Dec 062012
 

Ni no Kuni is a new PS3 RPG from Level-5 and Studio Ghibli that came out in Japan last year and is scheduled to come out at the end of January next year in the US. They put up a demo for the game on the PSN this week and so like any good fan of RPGs, I went ahead and downloaded it.

RPGs have a long history of having really bad demos and sadly, Ni no Kuni doesn’t entirely break that trend. The actual content of the demo is fine but if you pick the first scenario, then the game expects you to beat a boss before giving you the option to read any of the tutorials. Since combat is a bit unusual, not telling the player how to play right off the bat was a horrible mistake but by experimenting I was able to figure out the basics. Alternatively, you could try starting the second scenario, reading the tutorials (since they’re unlocked there from the start), and then quitting and doing the 1st scenario (the second scenario is more difficult). Combat is like a mix between Xenoblade & Pokemon. Like Xenoblade, you freely control one character and can run around the battle map while entering commands in various menus to perform attacks and use spells. Like Pokemon, you can control various monsters (or the monster tamer) and switch between them in mid-battle. It seems like it’ll make for a decent battle system although it’s hard to gauge its depth from the limited amount of time included in the demo. And it looks like there’s a good amount of character customization options between abilities, equipment, monster transformations, and the ability to feed your monsters stuff.

The demo is split into two scenarios which combined do a pretty good job of showing off the game. The first scenario places you in a forest where you fight a giant tree boss that isn’t too hard once you figure out that you can move around the battlefield to dodge his attacks, and switch between the hero (who can use magic) and his monster (which is a decent physical fighter) by using the D-Pad. After beating the boss, there’s a cutscene, and then you walk out of the forest and onto the world map. The whole game is gorgeous (as you would expect from something by Level-5 & Studio Ghibli) but I thought the world map is especially breathtaking. After a little travelling (and probably a fight or two), you make your way to the walls of a city, solve a simple puzzle using magic, and then that part of the demo ends.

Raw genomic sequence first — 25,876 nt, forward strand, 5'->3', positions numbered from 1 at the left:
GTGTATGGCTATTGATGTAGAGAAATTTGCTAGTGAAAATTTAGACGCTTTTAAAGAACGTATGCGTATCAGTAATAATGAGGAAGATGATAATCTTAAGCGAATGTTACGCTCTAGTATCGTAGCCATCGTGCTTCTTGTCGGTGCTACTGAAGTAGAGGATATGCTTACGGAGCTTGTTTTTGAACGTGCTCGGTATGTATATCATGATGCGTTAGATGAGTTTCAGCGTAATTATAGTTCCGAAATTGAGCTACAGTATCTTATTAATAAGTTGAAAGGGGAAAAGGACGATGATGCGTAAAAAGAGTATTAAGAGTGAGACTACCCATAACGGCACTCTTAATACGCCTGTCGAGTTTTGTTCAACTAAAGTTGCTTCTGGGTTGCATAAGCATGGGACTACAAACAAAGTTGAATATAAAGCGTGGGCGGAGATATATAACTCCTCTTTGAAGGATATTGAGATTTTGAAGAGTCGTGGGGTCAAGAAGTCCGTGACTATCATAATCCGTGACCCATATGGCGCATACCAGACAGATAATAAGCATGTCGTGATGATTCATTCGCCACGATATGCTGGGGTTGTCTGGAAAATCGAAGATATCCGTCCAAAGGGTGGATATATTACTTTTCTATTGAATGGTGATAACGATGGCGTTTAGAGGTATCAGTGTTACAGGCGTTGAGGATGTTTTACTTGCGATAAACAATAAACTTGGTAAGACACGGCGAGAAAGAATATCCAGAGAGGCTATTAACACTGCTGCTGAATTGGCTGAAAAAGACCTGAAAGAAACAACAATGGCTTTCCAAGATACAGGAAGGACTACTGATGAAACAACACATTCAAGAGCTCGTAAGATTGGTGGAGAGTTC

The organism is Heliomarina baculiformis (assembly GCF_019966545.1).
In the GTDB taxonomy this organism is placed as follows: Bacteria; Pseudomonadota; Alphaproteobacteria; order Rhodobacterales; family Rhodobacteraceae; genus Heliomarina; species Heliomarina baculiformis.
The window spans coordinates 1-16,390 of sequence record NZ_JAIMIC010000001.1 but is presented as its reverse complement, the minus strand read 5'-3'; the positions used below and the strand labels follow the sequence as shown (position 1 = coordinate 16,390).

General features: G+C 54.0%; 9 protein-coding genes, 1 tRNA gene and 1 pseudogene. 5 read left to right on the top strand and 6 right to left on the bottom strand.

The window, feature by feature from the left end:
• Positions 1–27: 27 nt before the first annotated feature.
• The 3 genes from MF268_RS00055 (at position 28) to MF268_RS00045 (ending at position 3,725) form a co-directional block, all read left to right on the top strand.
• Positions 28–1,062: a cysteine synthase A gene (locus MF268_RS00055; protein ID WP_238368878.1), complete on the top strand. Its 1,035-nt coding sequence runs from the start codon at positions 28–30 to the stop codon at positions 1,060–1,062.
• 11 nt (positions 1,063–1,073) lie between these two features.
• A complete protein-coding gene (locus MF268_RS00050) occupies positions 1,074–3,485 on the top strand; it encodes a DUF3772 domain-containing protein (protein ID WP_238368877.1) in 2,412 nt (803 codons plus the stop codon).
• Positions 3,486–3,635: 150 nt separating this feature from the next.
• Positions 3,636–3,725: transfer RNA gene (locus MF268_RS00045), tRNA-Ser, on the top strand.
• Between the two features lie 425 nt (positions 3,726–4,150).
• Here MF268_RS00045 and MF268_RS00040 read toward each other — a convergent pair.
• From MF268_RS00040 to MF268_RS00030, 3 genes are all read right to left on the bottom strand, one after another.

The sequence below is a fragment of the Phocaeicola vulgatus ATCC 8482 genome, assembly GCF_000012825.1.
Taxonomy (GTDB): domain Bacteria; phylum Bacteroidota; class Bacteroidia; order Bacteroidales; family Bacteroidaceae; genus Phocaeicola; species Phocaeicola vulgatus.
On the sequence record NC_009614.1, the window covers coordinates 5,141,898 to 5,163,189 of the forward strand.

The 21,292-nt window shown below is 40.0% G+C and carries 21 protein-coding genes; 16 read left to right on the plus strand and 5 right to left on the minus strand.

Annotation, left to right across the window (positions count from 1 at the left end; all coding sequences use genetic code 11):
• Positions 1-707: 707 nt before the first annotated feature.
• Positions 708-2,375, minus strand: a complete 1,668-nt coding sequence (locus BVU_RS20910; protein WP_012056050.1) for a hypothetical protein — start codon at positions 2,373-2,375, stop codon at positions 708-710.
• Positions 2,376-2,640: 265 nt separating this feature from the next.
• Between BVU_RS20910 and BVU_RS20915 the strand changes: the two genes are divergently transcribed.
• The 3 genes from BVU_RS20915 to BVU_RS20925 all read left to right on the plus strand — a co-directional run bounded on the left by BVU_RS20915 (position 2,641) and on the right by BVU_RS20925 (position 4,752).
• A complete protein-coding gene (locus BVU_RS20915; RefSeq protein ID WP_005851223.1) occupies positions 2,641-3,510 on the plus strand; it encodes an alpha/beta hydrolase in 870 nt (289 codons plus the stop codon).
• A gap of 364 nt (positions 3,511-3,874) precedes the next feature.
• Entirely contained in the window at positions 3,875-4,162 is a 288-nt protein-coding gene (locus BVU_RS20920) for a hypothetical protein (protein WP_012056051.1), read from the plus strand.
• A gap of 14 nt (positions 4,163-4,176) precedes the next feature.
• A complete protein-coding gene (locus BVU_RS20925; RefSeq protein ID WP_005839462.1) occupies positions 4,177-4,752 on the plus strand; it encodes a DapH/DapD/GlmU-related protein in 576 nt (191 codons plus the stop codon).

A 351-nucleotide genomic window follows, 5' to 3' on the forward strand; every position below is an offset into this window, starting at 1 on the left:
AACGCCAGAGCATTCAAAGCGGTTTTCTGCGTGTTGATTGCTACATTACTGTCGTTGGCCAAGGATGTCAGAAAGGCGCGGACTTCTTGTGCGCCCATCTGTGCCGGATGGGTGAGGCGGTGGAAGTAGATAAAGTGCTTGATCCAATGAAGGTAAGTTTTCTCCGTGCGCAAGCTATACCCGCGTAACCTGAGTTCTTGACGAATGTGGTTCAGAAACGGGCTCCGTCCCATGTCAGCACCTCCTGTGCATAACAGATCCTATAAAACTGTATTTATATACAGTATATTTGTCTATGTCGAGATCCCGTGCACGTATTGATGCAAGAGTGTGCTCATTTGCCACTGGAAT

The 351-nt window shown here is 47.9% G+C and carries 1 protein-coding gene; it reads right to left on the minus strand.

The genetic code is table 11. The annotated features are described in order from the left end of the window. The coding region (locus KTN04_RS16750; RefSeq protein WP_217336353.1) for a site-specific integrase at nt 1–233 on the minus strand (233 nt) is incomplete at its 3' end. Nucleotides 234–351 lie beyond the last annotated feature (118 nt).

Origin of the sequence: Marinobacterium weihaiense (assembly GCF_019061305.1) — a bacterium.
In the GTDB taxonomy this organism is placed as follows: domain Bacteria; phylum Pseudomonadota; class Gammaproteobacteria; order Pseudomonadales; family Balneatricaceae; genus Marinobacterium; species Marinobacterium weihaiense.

The second scenario starts you off in a volcano dungeon. You have a much larger party this time around – in addition to more summonable monsters, you also have another human character who can summon her own monsters. Normally, she does her own thing but you can switch between her & the hero mid-battle if you want. From the look of the menus, you’ll get another human at some point in the game, meaning that you’ll have a maximum of 3 characters fighting on your team at a time (plus 9 monsters you can switch between). The scenario is pretty straightforward – you climb up to the top of the volcano (while fighting a few battles), trigger a cutscene, and then fight a fire boss who is much harder than the boss in the other scenario but should still be very doable if you’ve figured out the basics.

Learning curve aside, I greatly enjoyed the demo. The combat setup wasn’t quite what I was hoping for but it seems like it’ll probably work well over the course of an entire game. And well, with most Japanese-style RPGs coming out these days being either portable games or indie titles, console RPGs with big AAA blockbuster production values are in short supply – I’ll take what I can get.

 Posted by at 10:54 am

  2 Responses to “Ni no Kuni demo impressions”

  1. Actually really looking forward to this game, because I am a Studio Ghibli fan, and a jrpg fan. Plus, I am looking forward to the story, it sounds like a heart warming tale, and lately I am all for those types of stories. Really looking forward to hopefully a good jrpg for a change as well, as most of them released on playstation tend to be ones like Hyperdimension Neptunia and Mugen Souls which feature a lot of humor and mature situations, so getting something a bit more serious will be nice.

  2. great write-up this helps a lot! I have high hopes for the full version of this game.

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